Identification and reversing the loss of kidney function beyond occlusive disease of the renal arteries poses a major clinical challenge. Recent studies indicate that atherosclerotic renal artery stenosis develops as a function of age and is commonly associated with other microvascular disease, including nephrosclerosis and diabetic nephropathy. The risks of renal artery stenosis are related both to declining kidney function and to accelerated cardiovascular disease, with increased morbidity and mortality. Newer drugs, including agents that block the renin-angiotensin system, have improved the level of BP control for renovascular hypertension. Progressive renovascular disease during medical therapy can produce refractory hypertension, congestive heart failure, and renal failure with tubulointerstitial fibrosis. Recent studies indicate a complex interplay of oxidative stress, endothelial dysfunction, and activation of fibrogenic cytokines as a result of experimental atherosclerosis and renal hypoperfusion. Advances in imaging and interventional devices offer major new opportunities to prevent progressive loss of kidney function. Recent series indicate that although 25 to 30% of patients with impaired renal function can recover glomerular filtration after revascularization, many have no apparent change in kidney function and 19 to 25% experience a significant loss of kidney function, in some cases as a result of atheroemboli. To select patients who are most likely to benefit from vascular intervention, clinicians should understand the pathophysiology of developing ischemic nephropathy and the potential hazards of revascularization in the setting of diffuse atherosclerotic disease. Further research should be directed toward identification of critical disease, regulation of fibrogenesis, and the interaction with other atherosclerotic processes.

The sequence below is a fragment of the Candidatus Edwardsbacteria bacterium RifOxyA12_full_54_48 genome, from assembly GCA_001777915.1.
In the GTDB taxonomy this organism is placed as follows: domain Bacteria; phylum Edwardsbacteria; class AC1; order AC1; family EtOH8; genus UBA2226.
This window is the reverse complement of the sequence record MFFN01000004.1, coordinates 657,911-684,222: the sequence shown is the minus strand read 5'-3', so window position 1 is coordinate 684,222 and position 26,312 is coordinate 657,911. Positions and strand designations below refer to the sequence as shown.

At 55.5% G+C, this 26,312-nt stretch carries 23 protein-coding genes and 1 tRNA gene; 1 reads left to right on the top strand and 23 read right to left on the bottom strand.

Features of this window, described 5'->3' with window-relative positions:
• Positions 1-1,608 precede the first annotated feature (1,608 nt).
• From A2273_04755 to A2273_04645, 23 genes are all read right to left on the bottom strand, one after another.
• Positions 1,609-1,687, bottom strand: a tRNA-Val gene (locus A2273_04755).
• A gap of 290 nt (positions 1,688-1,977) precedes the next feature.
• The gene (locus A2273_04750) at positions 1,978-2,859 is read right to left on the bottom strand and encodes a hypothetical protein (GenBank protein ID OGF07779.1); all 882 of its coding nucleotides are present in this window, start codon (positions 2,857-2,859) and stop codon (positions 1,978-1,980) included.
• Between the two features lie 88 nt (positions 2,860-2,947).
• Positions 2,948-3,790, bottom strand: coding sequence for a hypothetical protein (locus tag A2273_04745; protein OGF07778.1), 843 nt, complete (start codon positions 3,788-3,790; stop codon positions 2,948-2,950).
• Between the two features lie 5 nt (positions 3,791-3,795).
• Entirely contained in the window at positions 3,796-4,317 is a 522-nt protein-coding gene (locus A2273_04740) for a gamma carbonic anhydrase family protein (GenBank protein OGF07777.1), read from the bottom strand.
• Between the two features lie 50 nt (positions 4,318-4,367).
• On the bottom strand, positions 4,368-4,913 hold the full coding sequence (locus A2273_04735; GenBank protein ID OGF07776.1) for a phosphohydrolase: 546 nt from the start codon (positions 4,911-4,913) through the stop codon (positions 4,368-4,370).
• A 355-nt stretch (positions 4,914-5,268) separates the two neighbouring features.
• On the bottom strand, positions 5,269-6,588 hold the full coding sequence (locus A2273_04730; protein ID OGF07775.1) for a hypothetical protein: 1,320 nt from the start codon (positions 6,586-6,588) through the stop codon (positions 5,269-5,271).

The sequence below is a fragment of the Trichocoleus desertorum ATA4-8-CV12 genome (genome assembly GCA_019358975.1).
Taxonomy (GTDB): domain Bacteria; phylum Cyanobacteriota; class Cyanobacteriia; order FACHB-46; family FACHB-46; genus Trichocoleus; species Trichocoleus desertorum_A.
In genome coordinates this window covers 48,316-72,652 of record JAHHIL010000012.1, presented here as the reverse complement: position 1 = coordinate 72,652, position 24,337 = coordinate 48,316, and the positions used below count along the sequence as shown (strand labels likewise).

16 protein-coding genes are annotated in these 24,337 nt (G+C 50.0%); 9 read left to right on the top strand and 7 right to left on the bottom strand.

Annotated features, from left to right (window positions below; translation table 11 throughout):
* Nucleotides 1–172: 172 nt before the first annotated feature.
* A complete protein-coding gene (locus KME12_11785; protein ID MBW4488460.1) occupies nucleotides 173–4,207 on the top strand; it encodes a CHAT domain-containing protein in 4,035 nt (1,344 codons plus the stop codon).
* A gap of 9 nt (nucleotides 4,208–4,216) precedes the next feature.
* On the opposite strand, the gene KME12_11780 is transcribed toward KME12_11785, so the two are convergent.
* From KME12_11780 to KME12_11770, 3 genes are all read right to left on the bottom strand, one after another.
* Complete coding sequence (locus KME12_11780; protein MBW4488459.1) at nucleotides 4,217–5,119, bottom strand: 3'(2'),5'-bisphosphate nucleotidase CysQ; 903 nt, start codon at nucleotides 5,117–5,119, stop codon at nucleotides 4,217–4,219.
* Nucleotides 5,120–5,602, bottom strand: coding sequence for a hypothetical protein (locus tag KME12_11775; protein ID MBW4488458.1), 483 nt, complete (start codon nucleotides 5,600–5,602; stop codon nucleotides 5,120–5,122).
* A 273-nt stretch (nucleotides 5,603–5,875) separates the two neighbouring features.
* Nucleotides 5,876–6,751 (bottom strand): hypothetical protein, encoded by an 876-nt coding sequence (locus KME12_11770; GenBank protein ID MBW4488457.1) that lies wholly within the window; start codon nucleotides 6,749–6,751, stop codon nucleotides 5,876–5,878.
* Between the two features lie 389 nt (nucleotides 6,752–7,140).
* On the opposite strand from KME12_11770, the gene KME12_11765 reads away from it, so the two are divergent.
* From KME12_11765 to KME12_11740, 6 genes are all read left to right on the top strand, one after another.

|Original language||English (US)|
|Number of pages||9|
|Journal||Journal of the American Society of Nephrology|
|State||Published - Aug 1 2004|
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